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Old 12-06-2019, 03:56 PM   #1
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Default STI homologation in the US

https://jalopnik.com/why-the-2019-su...-in-1838499631

Why The 2019 Subaru STI S209 Is A Pain To Even Sell In America

Justin T. Westbrook
12/5/19

The 2019 Subaru STI S209 may just look like a modified Subaru sedan on the outside, but it’s technically a product of STI, Subaru’s motorsports division. When STI went to homologate the car to our crash and emissions regulations separately from Subaru, it faced one setback: the U.S. government couldn’t wrap its head around what exactly the car was supposed to be.

The STI S209 is a heavily modified version of the 2018 Subaru WRX STI Type RA, which itself was a modified version of the regular 2018 Subaru WRX STI. It’s the latest in a series of what Subaru and its motorsports division, STI, refer to as “S-cars,” which are modified performance versions of Subaru’s street cars.

Until now, S-cars have never been exported and were only ever sold in the Japanese market, the most recent being the S208 back in 2017. Because of the heavy modifications, those cars were always deemed too difficult and costly to certify for sale in the U.S., so we’ve been missing out.

But with demands for a more powerful STI coming from the U.S. and strong sales of the current standard WRX STI, Subaru bit the bullet and certified its latest limited edition performance street car, the S209, for the American market—but it was far from easy.

Earlier this year, Subaru paid for my lodging and nourishment to drive the production version of the S209 around Palmer Motorsports Park; you can read more about that here. There, Subaru revealed just how complicated a process it was to actually sell the car in this country.

According to Subaru, certain federal organizations that have to approve and certify production cars for sale in the U.S. were confused about what exactly “STI” is.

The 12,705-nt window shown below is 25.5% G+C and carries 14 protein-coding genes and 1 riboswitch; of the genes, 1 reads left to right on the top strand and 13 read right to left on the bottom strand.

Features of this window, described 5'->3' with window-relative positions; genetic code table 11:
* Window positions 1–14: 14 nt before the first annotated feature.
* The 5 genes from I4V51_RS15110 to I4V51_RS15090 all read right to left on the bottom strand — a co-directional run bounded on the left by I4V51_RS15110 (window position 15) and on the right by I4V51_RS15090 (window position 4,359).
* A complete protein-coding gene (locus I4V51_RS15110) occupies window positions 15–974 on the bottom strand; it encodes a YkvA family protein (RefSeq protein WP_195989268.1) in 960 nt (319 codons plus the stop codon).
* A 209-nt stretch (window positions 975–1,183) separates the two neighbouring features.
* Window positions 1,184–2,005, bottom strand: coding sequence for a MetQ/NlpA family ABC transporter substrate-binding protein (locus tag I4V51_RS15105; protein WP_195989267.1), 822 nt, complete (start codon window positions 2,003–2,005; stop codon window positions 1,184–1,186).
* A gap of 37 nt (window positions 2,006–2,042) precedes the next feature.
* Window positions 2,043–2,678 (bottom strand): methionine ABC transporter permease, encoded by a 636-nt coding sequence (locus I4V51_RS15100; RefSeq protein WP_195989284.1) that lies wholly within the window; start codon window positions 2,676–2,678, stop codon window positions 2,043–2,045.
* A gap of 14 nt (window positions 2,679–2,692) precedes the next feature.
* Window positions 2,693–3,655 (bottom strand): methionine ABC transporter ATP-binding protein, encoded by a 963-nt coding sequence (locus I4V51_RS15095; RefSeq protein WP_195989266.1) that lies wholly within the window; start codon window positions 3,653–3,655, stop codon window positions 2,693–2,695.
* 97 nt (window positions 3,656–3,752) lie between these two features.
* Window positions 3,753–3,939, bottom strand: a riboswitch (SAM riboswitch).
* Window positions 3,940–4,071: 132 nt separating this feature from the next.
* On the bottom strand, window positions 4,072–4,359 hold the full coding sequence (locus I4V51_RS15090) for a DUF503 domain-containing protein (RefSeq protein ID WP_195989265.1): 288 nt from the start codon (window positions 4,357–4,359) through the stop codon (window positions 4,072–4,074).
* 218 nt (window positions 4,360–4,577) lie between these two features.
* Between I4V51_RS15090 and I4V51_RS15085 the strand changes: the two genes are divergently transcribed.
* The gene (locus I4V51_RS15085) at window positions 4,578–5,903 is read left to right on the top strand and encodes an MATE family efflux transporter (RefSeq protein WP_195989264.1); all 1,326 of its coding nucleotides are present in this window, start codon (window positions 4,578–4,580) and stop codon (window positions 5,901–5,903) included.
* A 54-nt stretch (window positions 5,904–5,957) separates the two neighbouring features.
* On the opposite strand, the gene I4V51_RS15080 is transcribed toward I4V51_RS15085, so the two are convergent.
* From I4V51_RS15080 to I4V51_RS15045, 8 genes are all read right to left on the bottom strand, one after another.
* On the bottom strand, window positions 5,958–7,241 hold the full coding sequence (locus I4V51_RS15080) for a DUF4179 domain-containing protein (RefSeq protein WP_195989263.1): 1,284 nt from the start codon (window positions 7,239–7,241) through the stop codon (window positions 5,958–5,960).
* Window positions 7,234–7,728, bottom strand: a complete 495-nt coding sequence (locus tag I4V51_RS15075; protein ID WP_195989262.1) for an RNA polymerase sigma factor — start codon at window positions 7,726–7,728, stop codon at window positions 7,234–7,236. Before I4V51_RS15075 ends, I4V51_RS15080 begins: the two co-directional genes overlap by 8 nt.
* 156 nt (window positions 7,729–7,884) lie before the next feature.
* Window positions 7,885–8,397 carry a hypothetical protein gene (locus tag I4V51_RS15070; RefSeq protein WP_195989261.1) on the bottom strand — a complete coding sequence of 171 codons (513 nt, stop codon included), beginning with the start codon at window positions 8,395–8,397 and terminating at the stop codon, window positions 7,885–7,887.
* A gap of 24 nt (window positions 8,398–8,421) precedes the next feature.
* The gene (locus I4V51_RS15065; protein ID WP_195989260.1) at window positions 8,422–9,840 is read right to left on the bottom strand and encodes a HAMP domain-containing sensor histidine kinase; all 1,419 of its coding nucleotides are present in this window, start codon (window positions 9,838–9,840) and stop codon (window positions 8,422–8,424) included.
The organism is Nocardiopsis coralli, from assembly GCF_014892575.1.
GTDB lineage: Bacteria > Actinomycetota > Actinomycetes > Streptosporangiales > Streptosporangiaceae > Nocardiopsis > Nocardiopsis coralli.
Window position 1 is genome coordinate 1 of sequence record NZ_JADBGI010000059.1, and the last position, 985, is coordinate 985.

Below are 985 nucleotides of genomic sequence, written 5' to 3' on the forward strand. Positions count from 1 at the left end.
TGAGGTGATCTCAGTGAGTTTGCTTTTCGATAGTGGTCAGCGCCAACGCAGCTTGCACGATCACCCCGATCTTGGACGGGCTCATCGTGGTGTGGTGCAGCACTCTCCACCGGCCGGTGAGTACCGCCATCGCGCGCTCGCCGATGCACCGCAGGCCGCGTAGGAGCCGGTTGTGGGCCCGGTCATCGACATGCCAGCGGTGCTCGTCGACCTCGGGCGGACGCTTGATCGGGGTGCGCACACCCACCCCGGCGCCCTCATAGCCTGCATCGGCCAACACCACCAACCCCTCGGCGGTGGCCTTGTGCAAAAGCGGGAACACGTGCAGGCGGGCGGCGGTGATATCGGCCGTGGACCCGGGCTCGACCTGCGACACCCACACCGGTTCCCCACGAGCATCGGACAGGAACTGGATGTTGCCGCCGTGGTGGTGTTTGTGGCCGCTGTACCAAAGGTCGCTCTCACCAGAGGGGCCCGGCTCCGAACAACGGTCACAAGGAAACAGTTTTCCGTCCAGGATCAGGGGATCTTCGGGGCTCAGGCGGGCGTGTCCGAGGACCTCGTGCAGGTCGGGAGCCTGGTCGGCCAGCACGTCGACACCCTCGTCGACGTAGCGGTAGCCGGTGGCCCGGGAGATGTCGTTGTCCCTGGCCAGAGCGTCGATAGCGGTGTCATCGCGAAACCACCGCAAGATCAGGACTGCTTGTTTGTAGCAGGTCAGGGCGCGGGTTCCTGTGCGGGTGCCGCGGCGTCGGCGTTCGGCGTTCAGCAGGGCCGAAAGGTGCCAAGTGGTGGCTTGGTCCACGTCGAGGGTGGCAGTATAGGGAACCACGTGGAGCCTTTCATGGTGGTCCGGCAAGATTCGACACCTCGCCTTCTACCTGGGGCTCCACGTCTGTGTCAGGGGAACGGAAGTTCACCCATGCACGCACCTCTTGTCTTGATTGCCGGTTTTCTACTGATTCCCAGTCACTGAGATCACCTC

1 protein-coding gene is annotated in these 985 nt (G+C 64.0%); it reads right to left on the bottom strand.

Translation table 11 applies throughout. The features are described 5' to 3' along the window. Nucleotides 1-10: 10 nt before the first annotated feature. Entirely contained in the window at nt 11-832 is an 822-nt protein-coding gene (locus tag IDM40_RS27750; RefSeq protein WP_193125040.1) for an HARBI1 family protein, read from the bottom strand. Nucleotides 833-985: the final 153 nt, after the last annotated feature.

Here’s why it was so confusing: There’s Subaru, the automaker which has sold cars in the U.S. for decades, then there’s the Subaru WRX STI model, a version of the regular Subaru WRX sedan that is, we’ll say, moderately tuned by Subaru’s motorsports division and already homologated for sale in the U.S. as a Subaru. Then there is STI itself, which stands for Subaru Tecnica International and is the name of said motorsports division, which considers itself mostly separate from Subaru in its operations.

And now there’s the STI S209, a modified version of the WRX STI which isn’t technically assembled on the same production line as the Subaru model it’s based on, but instead is corporately considered a product of STI and assembled in a separate STI facility, not by Subaru proper. Evidently that was all initially confusing for the government to get straight. (Note: The S209 starts life on Subaru's WRX STI production line and is then shipped off & "sold" to STI once it's completed. STI then finishes hand tuning the S209 by adding things like the wheels, chassis stiffeners, etc. I am confused why they can't modify the assembly line to install strut tower bars, draw stiffeners, etc. for mass production..)



Homologating a car in the U.S., as Subaru pointed out to journalists in its presentation, takes millions of dollars and requires full certification from the National Highway Traffic Safety Administration, the Environmental Protection Agency, and the California Air Resources Board for the states that follow those emissions rules.

Each certification requires individual extensive testing, including emissions testing, physical crash testing, durability testing, and there are usually few exceptions made for cars that are only intended to be sold in small volumes, like the limited edition S209. It’s all a very exhaustive and expensive process with hundreds of tests.

That’s why, most of the time, homologation is only done for cars that sell in the thousands of units, or for limited models that are sold at extremely high prices to cover the disproportionate certification costs.

But STI is only manufacturing 209 examples of the S209 at a price of $63,995, making it the most expensive Subaru ever sold in the U.S., and even then it’s still probably not enough to make up the cost of certifying the car.

Subaru glossed over the rest of the process, but STI reps did tell me they actually had to crash test the S209. It is extremely similar to cars that have already been through the crash testing process and it is a low volume of production, but as far as the government sees it, certain changes to the front of the car may have altered its crash profile.

This included upgrades like the front suspension and new 19-inch BBS wheels and Dunlop SP Sport Maxx GT600A summer tires developed for the S209. (Jalopnik reached out to the NHTSA for more details on the S209 certification process, but after months of waiting, it still has not been able to provide more information.)